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'Evil Dead The Musical' Reanimates For Halloween

Bruce Campbell as Ash in "Army of Darkness" and Billy Blair as Ash in the Theater Alive production of "Evil Dead The Musical."
Bruce Campbell as Ash in "Army of Darkness" and Billy Blair as Ash in the Theater Alive production of "Evil Dead The Musical."

Theater Alive Moves To Larger Venue At 10th Avenue Theater

Theater Alive Reanimates Evil Dead The Musical

The dead don’t always like to stay dead, which is why “Evil Dead The Musical” has reanimated itself for the Terror on Tenth program at the Tenth Avenue Theater downtown through November 2.

Last September, Clairemont High School drama teacher Stacey Allen was in search of the perfect actor to play the character Ash, made famous by Bruce Campbell in a trilogy of splatter gore films.


"I'm looking for someone to solve our problems. Someone to come in and just be Ash," Allen said as he was auditioning actors for his first staging of "Evil Dead The Musical."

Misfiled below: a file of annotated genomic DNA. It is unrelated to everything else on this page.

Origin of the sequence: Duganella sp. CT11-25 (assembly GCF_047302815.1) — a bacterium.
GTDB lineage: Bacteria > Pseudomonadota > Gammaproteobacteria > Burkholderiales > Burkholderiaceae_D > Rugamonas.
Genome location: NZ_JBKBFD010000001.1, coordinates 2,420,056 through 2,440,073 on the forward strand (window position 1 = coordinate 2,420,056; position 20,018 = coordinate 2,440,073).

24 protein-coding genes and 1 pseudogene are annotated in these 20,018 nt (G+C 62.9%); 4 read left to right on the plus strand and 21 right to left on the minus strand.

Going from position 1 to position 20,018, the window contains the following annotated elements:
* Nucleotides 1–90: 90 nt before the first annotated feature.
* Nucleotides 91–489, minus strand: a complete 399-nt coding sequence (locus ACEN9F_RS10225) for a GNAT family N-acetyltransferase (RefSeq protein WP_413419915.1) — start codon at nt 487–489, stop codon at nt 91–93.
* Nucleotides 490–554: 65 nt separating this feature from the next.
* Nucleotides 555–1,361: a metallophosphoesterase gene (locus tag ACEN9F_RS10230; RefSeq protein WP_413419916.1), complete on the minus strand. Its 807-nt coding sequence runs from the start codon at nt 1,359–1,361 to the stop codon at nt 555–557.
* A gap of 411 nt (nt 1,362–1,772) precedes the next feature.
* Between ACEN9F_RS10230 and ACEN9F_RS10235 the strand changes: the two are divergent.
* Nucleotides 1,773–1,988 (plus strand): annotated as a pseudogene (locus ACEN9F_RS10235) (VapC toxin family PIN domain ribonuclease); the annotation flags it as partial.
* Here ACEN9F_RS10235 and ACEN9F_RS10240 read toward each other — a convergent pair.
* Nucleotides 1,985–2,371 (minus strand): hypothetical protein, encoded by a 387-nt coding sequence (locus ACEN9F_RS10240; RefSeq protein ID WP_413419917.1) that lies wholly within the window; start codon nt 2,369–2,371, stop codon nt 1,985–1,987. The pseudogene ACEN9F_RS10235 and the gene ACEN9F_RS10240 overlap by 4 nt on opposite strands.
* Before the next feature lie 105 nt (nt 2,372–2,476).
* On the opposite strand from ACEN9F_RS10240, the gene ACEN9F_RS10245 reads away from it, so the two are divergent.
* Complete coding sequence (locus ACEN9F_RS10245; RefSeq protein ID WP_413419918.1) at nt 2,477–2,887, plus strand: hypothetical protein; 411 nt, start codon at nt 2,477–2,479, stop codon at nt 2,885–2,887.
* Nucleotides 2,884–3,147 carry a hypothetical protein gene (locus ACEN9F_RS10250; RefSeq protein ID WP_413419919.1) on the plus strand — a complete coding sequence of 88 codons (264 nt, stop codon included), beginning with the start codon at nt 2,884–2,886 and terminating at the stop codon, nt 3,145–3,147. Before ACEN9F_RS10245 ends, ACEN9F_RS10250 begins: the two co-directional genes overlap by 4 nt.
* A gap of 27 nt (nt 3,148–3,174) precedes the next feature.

And Allen found his Ash in Billy Blair: "He's a perfect Ash. Just down to the T."

"I am going to be playing Ash, who was originally played by the legendary Bruce Campbell. Wow, what's not going to be fun about playing Ash?" Blair said when he was initially cast in the role.

Inspired by Sam Raimi’s splatter gore films -- "The Evil Dead" (1981), "Evil Dead 2" (1987), and "Army of Darkness" (1992) -- the musical play focuses on Ash, an S-Mart employee and college student who spends spring break with some buddies.

Ash's friend Scotty (played by Chance McManus) says early in the play, "What could possibly go wrong with five college students breaking into an old secluded cabin in the woods where no one knows where we are?"


Of course things go horribly wrong when they discover the Necronomicon Ex Mortis or the Book of the Dead, and Ash has to fight off his demonically possessed friends.

"This production is a combination of 'Evil Dead 1' and '2' with a lot of lines from 'Army of Darkness' thrown in which is the third film in the Evil Dead series," Blair said.

And all done as a horror musical comedy.